Subject Re: [firebird-support] Re: Is there a way to optimize a count()? or am i doing it the wrong way?
Author Fabio Gomes
Hey guys... given the interest in this thread, i started to worry if the
problem was really the count operation, so i just made a test with 3 querys.

The second query is a subtotal that sums all values before the current page,
in this test i clicked on the last page, so if i have 10000 records, the
second query had to sum 9980 records i forgot this SUM() stuff and was just
thinking that the problem was the count, and it wasnt.

So, the count isnt the problem alone, i think it was slow, took 2 seconds in
a database with less than 10K records, but the real bad guy in this whole
thing was me and my SUM stuff, it took 4 seconds.

So now i know why this is slow:

it took:
2 seconds to run the cound
4 seconds to sum the values
and 1 second to select the 20 records.

= 7 seconds to make the queries...

if you sum this to the network delay and the time php takes to parse my page
contents you will get the 10~20 seconds i was talking about.

and the cpu usage is due to the SUM() operation, not the count.

Sorry guys for all the fuss, and thanx for your help.


On 8/10/06, Svein Erling Tysvaer <svein.erling.tysvaer@...>
> You are probably right Adam, in that the count is not the culprit. But I
> think Fabio joins four tables, count x rows and then select & display 20
> of them at a time. I don't know how many digits there are in 'x' and
> agree that the count by itself cannot be the cause if it is a reasonably
> small number (whether that small number is 20 or 10000). But using a
> count for PAGINATION sounds like a bad idea unless you are certain that
> the number is limited and that your select statement is not all too
> complicated.
> I almost wish it had been possible to write something like COUNT(*, 500)
> to count up to 500 and return 500 if more than 500 was available. Though
> I don't know if I'd ever use it if it was available ;o).
> Set
> Adam wrote:
> >> every case to be a facet of "you can't count on an MGA system."
> >> I would prefer to say: "You shouldn't COUNT on an MGA system"
> >>
> >
> > I wouldn't go that far. I would say that 'COUNTING is an expensive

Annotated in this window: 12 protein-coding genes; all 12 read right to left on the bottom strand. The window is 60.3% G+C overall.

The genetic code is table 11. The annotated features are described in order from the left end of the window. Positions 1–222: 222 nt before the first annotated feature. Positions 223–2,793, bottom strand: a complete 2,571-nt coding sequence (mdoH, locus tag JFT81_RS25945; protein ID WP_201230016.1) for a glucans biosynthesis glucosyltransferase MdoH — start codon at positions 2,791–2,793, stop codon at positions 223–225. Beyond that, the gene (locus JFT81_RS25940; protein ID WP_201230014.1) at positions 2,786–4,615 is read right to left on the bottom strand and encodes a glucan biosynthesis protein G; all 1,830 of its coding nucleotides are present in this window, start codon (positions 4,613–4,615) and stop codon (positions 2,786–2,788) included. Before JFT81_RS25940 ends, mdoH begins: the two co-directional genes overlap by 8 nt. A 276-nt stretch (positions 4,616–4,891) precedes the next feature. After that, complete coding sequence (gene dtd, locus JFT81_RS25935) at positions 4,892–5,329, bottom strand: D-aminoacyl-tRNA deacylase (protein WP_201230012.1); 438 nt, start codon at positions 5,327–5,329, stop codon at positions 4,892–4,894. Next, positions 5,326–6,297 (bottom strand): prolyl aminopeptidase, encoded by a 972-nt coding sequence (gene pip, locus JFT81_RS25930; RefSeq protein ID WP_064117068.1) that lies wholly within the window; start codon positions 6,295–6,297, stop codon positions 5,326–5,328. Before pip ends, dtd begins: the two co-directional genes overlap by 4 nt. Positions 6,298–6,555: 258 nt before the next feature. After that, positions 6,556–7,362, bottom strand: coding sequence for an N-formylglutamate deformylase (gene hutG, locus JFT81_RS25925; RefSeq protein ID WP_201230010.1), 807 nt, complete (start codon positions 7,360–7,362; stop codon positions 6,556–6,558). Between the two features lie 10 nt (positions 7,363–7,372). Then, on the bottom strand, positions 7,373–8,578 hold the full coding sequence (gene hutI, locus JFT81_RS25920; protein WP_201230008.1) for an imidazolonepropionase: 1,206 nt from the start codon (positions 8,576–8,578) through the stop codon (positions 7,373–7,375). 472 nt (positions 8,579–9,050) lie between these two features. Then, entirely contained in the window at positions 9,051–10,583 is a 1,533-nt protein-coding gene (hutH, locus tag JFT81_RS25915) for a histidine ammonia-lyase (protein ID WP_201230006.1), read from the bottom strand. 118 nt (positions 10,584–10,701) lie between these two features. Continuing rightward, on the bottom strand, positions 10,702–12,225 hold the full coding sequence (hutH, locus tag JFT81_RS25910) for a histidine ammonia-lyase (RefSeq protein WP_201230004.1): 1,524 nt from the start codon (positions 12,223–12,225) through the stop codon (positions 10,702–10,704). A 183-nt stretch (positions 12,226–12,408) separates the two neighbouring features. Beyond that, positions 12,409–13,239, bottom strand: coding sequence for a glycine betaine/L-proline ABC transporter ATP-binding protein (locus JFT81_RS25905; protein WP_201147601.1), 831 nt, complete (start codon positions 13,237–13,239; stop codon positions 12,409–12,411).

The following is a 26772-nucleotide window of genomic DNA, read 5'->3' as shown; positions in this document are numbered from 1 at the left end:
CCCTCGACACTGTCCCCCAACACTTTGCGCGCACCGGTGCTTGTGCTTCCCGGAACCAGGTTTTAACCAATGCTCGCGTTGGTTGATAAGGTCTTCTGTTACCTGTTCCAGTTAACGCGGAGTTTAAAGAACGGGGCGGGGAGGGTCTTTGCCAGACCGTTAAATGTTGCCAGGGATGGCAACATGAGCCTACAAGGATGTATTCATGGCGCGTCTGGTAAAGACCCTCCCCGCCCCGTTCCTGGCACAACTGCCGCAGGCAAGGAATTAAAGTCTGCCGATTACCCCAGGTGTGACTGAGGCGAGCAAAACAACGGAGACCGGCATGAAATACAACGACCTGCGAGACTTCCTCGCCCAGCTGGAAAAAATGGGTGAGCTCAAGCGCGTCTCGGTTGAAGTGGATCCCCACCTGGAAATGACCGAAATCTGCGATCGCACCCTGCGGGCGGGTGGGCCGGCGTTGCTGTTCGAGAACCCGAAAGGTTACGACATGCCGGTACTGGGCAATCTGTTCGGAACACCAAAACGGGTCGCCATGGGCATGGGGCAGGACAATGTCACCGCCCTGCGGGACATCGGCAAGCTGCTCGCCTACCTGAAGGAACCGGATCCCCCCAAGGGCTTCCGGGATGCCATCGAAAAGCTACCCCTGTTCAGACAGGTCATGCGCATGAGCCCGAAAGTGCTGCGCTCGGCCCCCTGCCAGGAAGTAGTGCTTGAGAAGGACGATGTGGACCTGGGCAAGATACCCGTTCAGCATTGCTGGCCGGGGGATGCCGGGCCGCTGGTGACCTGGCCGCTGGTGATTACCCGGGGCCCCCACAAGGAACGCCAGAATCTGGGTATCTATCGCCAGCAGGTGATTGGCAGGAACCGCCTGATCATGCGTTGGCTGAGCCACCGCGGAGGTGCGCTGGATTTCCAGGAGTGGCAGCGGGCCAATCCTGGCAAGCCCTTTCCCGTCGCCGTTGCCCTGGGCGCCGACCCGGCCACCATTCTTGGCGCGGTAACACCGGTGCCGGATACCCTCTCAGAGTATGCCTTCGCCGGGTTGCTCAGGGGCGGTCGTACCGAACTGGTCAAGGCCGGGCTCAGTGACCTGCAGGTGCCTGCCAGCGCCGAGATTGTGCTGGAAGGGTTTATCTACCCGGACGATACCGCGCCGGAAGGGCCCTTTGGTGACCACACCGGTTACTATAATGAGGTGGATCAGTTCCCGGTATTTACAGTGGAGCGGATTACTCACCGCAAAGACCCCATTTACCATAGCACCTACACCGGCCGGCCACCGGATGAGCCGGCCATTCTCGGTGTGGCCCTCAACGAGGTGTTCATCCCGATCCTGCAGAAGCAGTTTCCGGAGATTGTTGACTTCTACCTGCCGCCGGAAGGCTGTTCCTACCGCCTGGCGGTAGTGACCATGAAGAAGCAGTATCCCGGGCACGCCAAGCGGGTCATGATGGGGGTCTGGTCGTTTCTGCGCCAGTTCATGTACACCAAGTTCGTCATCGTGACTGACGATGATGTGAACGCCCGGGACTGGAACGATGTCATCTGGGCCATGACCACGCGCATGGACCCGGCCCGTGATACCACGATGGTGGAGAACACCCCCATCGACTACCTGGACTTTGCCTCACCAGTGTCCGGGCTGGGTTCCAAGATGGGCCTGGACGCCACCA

> > operation on a MGA system and not a substitute for an exists check'.
> >
> > I don't think the problem here is the count itself, it is a bit of a
> > 'red herring'.
> >
> > Whilst getting a count of the number of records is more expensive than
> > in a locking database, I think everyone here would agree that 20
> > seconds to return a count of 20, ** SOMETHING ELSE ** is causing the
> > slowness.
> >
> > I would expect that retrieving a count is less expensive than the
> > corresponding select statement, because there is less fetch time, but
> > all else being equal, the prepare and execution time are identical.
> >
> > As a test I just counted 298700 records from a test database I have
> > loaded. It took
> >
> > Prepare : 1 ms
> > Execution : 446 ms
> > Fetch : 9 ms
> > -------------------
> > Total : 456 ms
> >
> > This was a simple select count(*) query with no joins. There is no
> > garbage in this table because it was recently restored. From a locking
> > database I would expect sub 20ms response because it does not have the
> > expensive execution time of a MGA database.
> >
> > When I add a join to another table with around 135000 records, the
> > execution time blows out to 2.2 seconds.
> >
> > Clearly, the problem is not with the count performance in Firebird if
> > it is taking 20 seconds to count 20 records. In a straight count,
> > Firebird is capable of 600,000 records per second on my laptop. With a
> > join involved it is still managing over 125,000 records per second.
> >
> > The problem here is most likely garbage.
> >
> > Adam

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